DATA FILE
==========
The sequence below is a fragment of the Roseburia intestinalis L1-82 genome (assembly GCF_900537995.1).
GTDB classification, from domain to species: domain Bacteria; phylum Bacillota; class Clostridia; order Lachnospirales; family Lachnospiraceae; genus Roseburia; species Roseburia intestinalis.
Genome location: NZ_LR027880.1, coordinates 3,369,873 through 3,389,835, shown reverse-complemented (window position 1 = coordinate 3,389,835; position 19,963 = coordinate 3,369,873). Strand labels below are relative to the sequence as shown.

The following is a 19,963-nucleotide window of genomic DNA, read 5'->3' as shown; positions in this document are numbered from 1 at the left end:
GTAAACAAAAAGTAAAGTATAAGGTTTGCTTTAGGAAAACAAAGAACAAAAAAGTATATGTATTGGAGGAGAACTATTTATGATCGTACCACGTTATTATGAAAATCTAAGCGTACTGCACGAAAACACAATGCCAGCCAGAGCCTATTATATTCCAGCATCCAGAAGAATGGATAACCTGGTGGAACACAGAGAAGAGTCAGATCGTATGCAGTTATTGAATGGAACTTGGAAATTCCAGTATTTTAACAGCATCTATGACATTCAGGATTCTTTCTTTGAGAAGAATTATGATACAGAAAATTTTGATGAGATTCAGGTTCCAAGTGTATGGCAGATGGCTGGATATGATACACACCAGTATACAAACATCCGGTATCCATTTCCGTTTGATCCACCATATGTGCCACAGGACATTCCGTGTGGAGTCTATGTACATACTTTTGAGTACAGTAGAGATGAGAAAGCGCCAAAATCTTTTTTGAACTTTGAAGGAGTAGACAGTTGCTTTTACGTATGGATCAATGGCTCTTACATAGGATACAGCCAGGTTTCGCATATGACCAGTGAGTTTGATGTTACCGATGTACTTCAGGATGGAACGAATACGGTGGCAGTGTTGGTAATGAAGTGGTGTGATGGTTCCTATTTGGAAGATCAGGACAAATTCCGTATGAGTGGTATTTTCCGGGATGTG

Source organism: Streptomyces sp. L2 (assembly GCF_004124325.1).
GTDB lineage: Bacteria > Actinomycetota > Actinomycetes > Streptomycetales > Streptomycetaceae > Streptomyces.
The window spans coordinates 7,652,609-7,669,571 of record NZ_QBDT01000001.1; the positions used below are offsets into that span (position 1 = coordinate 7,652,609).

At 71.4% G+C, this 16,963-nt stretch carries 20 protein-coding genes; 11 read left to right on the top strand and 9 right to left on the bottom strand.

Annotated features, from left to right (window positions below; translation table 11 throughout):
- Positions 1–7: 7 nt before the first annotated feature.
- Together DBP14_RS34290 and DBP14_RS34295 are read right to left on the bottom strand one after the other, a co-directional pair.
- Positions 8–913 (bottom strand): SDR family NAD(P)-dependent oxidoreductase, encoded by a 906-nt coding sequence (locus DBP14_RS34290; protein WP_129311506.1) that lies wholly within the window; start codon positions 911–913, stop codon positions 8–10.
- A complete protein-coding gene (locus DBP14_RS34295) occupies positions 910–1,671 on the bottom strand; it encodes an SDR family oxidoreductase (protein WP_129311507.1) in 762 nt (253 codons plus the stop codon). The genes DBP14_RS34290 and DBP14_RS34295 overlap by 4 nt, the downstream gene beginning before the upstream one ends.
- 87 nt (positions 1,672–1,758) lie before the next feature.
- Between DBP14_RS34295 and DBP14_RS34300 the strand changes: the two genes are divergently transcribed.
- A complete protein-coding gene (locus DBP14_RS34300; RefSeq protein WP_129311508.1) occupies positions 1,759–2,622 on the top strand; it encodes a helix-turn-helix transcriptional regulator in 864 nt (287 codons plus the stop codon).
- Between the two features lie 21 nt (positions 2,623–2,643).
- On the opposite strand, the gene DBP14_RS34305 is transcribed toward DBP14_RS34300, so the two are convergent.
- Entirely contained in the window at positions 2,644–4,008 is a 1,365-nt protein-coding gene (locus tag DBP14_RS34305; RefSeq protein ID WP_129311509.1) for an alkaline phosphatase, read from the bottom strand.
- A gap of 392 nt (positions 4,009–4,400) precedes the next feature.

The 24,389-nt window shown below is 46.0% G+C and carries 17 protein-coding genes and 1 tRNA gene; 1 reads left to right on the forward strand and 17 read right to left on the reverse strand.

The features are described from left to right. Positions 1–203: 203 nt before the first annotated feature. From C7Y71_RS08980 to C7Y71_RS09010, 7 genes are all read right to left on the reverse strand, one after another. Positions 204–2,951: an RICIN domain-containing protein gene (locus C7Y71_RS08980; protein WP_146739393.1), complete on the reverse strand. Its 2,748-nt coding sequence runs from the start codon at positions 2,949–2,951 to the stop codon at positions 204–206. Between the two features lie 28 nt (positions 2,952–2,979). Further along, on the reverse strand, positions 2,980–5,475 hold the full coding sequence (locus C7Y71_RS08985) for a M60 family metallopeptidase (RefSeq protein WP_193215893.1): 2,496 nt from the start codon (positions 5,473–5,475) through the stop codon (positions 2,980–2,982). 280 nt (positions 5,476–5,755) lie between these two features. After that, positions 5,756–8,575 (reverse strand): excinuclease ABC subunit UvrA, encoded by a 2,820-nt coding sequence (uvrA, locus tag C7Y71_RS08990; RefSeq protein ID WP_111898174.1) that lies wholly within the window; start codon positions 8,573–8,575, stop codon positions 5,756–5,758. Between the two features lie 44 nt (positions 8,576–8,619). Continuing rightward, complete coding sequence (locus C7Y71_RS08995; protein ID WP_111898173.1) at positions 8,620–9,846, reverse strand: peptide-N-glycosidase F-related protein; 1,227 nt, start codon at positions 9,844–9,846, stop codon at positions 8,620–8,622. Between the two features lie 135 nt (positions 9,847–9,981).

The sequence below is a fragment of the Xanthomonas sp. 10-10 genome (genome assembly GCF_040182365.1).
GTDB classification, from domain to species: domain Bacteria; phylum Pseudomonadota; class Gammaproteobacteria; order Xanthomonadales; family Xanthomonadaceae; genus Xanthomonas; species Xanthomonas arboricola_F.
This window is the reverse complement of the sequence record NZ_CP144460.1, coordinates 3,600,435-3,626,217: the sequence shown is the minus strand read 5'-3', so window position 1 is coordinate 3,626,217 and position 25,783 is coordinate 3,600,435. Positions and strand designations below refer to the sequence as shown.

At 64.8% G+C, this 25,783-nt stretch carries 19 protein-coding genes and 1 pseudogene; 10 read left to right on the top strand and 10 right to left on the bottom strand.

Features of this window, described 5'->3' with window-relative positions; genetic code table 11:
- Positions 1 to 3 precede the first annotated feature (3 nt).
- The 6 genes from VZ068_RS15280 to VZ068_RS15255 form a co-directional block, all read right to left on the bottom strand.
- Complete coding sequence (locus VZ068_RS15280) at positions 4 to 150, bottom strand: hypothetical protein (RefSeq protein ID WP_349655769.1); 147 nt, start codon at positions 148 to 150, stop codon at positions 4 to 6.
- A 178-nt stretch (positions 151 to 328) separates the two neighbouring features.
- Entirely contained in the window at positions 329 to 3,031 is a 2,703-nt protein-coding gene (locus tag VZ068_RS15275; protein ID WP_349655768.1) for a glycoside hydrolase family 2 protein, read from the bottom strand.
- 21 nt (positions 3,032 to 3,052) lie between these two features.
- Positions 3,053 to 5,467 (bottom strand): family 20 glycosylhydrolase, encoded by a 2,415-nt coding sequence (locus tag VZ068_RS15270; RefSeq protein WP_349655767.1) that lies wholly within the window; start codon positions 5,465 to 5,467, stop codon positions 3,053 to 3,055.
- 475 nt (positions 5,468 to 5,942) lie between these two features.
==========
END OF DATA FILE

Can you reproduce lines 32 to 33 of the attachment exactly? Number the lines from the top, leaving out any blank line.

- A 178-nt stretch (positions 151 to 328) separates the two neighbouring features.
- Entirely contained in the window at positions 329 to 3,031 is a 2,703-nt protein-coding gene (locus tag VZ068_RS15275; protein ID WP_349655768.1) for a glycoside hydrolase family 2 protein, read from the bottom strand.